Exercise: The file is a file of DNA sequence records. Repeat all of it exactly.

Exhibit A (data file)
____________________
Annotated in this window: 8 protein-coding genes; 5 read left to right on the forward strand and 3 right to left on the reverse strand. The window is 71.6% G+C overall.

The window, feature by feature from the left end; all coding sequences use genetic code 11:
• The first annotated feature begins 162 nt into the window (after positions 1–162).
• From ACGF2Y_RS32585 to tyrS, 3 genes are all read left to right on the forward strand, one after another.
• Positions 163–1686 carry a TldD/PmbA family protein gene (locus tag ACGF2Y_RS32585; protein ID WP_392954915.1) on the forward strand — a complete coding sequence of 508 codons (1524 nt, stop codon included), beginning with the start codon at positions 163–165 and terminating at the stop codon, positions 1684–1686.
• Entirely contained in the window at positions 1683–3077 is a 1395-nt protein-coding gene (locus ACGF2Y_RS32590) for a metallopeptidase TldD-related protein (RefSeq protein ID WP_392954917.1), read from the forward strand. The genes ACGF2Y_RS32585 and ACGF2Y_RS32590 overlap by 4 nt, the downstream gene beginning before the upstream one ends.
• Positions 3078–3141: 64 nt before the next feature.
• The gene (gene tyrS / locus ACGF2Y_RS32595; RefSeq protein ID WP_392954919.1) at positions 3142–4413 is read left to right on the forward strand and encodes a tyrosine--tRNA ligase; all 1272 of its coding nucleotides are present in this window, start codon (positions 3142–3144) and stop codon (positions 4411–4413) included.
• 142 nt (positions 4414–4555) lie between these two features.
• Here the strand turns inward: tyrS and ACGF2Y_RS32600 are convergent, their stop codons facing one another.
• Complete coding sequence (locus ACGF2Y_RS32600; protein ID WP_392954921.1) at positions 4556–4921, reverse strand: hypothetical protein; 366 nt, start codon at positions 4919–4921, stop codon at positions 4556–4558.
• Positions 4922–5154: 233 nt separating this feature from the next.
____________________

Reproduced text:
Annotated in this window: 8 protein-coding genes; 5 read left to right on the forward strand and 3 right to left on the reverse strand. The window is 71.6% G+C overall.

The window, feature by feature from the left end; all coding sequences use genetic code 11:
• The first annotated feature begins 162 nt into the window (after positions 1–162).
• From ACGF2Y_RS32585 to tyrS, 3 genes are all read left to right on the forward strand, one after another.
• Positions 163–1686 carry a TldD/PmbA family protein gene (locus tag ACGF2Y_RS32585; protein ID WP_392954915.1) on the forward strand — a complete coding sequence of 508 codons (1524 nt, stop codon included), beginning with the start codon at positions 163–165 and terminating at the stop codon, positions 1684–1686.
• Entirely contained in the window at positions 1683–3077 is a 1395-nt protein-coding gene (locus ACGF2Y_RS32590) for a metallopeptidase TldD-related protein (RefSeq protein ID WP_392954917.1), read from the forward strand. The genes ACGF2Y_RS32585 and ACGF2Y_RS32590 overlap by 4 nt, the downstream gene beginning before the upstream one ends.
• Positions 3078–3141: 64 nt before the next feature.
• The gene (gene tyrS / locus ACGF2Y_RS32595; RefSeq protein ID WP_392954919.1) at positions 3142–4413 is read left to right on the forward strand and encodes a tyrosine--tRNA ligase; all 1272 of its coding nucleotides are present in this window, start codon (positions 3142–3144) and stop codon (positions 4411–4413) included.
• 142 nt (positions 4414–4555) lie between these two features.
• Here the strand turns inward: tyrS and ACGF2Y_RS32600 are convergent, their stop codons facing one another.
• Complete coding sequence (locus ACGF2Y_RS32600; protein ID WP_392954921.1) at positions 4556–4921, reverse strand: hypothetical protein; 366 nt, start codon at positions 4919–4921, stop codon at positions 4556–4558.
• Positions 4922–5154: 233 nt separating this feature from the next.